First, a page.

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What is Bates Numbering?

What is Bates Numbering?

Bates numbering is one of the best and quickest ways to index documents. But what is it? And how do you adopt it in your business?

Whether it’s moving files into folders or giving them specific names, most companies have a way of organising documents. However, although some businesses establish a system for this – either their own or a widely recognised method – some leave it up to individual employees, which can lead to files being lost or deleted.

In companies dealing with a multitude of important documents – such as medical and legal businesses – lost files can become a serious issue. For these types of businesses, it’s also important for staff to be able to quickly and easily find not just the correct document, but the correct page in that document. Because of this, most medical and legal businesses employ an established, universally recognised method to index their documents.

That’s where Bates numbering comes in.


What is Bates numbering?

Bates numbering, also known as Bates stamping, is a method of sequentially numbering pages. It’s especially useful for situations involving a large number of documents, such as indexing medical records, business receipts, or in legal preparation. By giving each page a unique reference number, the Bates numbering system makes it easy to reference and retrieve information from a specific page.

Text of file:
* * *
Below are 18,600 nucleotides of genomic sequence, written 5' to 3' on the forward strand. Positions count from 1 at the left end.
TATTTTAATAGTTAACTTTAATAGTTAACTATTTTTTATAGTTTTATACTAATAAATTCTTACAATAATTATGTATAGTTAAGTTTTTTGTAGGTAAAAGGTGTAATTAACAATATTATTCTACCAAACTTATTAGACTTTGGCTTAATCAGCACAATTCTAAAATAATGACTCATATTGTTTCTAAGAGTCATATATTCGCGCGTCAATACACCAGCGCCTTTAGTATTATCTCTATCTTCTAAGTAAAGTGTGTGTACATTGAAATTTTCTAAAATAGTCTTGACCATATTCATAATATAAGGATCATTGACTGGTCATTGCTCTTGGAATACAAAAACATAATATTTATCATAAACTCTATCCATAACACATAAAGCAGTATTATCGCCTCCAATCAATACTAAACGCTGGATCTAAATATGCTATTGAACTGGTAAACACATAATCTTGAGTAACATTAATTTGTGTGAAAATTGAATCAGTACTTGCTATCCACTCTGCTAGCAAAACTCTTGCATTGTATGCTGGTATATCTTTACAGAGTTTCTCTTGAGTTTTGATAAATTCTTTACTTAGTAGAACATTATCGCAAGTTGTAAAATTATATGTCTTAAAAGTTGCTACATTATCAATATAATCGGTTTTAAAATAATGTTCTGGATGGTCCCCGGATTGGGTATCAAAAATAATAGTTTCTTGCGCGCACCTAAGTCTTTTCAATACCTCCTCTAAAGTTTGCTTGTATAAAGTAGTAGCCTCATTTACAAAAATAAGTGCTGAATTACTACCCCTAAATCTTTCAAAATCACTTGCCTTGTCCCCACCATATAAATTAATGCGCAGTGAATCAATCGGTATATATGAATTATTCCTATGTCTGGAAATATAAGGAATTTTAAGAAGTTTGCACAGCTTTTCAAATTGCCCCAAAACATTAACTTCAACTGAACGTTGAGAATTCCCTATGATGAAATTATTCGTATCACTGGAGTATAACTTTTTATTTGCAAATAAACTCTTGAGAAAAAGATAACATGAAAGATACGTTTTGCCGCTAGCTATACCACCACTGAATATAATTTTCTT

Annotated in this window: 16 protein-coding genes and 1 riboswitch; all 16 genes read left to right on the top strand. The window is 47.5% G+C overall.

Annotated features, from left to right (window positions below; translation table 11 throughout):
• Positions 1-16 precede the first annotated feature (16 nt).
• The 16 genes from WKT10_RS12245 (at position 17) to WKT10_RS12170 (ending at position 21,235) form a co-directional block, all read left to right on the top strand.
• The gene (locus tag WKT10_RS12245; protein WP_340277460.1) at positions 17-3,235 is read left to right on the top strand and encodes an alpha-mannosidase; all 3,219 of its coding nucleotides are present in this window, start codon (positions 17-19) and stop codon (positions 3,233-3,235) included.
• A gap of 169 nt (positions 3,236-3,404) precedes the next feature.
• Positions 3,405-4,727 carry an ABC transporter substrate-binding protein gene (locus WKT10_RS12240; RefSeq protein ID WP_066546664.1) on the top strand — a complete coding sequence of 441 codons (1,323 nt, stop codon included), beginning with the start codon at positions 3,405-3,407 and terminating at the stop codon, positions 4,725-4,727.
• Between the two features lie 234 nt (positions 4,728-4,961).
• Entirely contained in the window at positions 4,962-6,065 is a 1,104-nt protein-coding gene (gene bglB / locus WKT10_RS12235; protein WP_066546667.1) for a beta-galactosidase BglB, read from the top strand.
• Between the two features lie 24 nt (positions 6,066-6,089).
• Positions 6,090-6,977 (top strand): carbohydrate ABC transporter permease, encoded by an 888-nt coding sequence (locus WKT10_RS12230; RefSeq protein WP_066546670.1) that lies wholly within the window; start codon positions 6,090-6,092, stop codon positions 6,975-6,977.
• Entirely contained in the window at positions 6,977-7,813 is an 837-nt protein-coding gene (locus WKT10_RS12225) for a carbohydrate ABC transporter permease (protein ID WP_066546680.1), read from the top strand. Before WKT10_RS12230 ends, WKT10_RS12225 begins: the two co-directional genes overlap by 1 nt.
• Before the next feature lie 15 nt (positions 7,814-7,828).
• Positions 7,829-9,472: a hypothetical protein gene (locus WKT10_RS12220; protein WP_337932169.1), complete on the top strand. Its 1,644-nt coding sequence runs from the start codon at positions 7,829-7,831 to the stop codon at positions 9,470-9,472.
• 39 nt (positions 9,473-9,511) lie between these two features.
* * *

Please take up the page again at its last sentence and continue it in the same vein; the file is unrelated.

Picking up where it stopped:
The history of Bates numbering

Although consecutive numbering systems had been used previously, the Bates system gained popularity in the late 19th century, following the invention of the Bates Automatic Numbering Machine, or the ‘Bates stamper’. Named after its inventor, Edwin Granville Bates, the stamp featured a rotating wheel of numbers, which moved incrementally every time a page was stamped.

Bates numbering today

Despite its ostensibly archaic roots, the Bates numbering system is still widely used in the field of law, making it easy for documents to be referenced in court. However, rather than using a physical stamp, most of the numbering is now done digitally on PDFs.

The numbers can be added to files manually – using software such as a document management platform – or they can be added by an external document management supplier. The benefit of this digitisation means that attorneys and other professionals can search for a document by its reference number, meaning they can find it in seconds – rather than minutes or hours.

What does Bates numbering look like?

Bates numbers can usually be found at the bottom of a page, similar to a normal page number. However, as well as indicating the specific page of the document or file, this number also reflects the document itself. For example, when looking at the same set of records, page five of one document will have a different Bates number to page five of another document.

Although Bates numbers can be an arbitrary set of figures, they can also be an invaluable way to communicate specific information about different documents. To help you get started with Bates numbering, here’s a closer look at some of the key best practices.


Bates numbering best practices

1. Use the right number of digits

In Bates numbering, the number of digits in a number is often used to indicate how many pages are in a specific document set. For example, if a set has less than 100 pages, you can use a two-digit number – starting from 01. If a set has more than 100 pages (but less than 1000), it will be a three-digit number, starting from 001.